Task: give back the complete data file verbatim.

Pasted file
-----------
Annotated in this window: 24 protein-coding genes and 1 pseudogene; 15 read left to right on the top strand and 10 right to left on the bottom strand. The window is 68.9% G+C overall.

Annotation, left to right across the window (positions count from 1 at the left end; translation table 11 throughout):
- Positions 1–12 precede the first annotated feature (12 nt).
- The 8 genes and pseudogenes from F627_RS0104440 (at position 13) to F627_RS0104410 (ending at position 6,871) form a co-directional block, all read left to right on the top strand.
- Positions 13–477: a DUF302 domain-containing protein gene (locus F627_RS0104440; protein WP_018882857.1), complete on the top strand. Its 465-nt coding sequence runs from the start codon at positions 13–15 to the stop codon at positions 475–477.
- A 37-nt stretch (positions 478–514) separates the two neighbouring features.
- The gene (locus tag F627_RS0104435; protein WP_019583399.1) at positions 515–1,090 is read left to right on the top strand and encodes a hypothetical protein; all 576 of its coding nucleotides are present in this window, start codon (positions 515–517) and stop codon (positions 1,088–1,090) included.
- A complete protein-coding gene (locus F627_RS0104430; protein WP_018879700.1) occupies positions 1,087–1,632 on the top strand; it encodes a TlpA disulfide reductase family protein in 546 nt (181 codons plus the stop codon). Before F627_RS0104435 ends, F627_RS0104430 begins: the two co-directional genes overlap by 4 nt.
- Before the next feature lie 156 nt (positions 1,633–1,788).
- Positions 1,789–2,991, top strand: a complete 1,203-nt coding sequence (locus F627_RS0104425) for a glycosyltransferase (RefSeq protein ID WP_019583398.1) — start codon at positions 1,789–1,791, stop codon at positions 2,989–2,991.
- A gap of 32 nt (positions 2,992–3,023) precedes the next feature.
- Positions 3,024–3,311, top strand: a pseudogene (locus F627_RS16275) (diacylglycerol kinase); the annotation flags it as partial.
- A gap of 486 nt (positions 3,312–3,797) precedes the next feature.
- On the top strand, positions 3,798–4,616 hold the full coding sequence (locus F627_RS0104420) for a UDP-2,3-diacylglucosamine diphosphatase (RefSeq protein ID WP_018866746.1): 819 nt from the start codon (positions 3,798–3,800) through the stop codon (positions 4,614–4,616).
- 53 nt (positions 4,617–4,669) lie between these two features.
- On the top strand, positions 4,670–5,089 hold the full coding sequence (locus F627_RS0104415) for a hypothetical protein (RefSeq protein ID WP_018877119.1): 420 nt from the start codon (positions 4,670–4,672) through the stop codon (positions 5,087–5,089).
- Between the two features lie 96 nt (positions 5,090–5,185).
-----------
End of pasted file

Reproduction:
Annotated in this window: 24 protein-coding genes and 1 pseudogene; 15 read left to right on the top strand and 10 right to left on the bottom strand. The window is 68.9% G+C overall.

Annotation, left to right across the window (positions count from 1 at the left end; translation table 11 throughout):
- Positions 1–12 precede the first annotated feature (12 nt).
- The 8 genes and pseudogenes from F627_RS0104440 (at position 13) to F627_RS0104410 (ending at position 6,871) form a co-directional block, all read left to right on the top strand.
- Positions 13–477: a DUF302 domain-containing protein gene (locus F627_RS0104440; protein WP_018882857.1), complete on the top strand. Its 465-nt coding sequence runs from the start codon at positions 13–15 to the stop codon at positions 475–477.
- A 37-nt stretch (positions 478–514) separates the two neighbouring features.
- The gene (locus tag F627_RS0104435; protein WP_019583399.1) at positions 515–1,090 is read left to right on the top strand and encodes a hypothetical protein; all 576 of its coding nucleotides are present in this window, start codon (positions 515–517) and stop codon (positions 1,088–1,090) included.
- A complete protein-coding gene (locus F627_RS0104430; protein WP_018879700.1) occupies positions 1,087–1,632 on the top strand; it encodes a TlpA disulfide reductase family protein in 546 nt (181 codons plus the stop codon). Before F627_RS0104435 ends, F627_RS0104430 begins: the two co-directional genes overlap by 4 nt.
- Before the next feature lie 156 nt (positions 1,633–1,788).
- Positions 1,789–2,991, top strand: a complete 1,203-nt coding sequence (locus F627_RS0104425) for a glycosyltransferase (RefSeq protein ID WP_019583398.1) — start codon at positions 1,789–1,791, stop codon at positions 2,989–2,991.
- A gap of 32 nt (positions 2,992–3,023) precedes the next feature.
- Positions 3,024–3,311, top strand: a pseudogene (locus F627_RS16275) (diacylglycerol kinase); the annotation flags it as partial.
- A gap of 486 nt (positions 3,312–3,797) precedes the next feature.
- On the top strand, positions 3,798–4,616 hold the full coding sequence (locus F627_RS0104420) for a UDP-2,3-diacylglucosamine diphosphatase (RefSeq protein ID WP_018866746.1): 819 nt from the start codon (positions 3,798–3,800) through the stop codon (positions 4,614–4,616).
- 53 nt (positions 4,617–4,669) lie between these two features.
- On the top strand, positions 4,670–5,089 hold the full coding sequence (locus F627_RS0104415) for a hypothetical protein (RefSeq protein ID WP_018877119.1): 420 nt from the start codon (positions 4,670–4,672) through the stop codon (positions 5,087–5,089).
- Between the two features lie 96 nt (positions 5,090–5,185).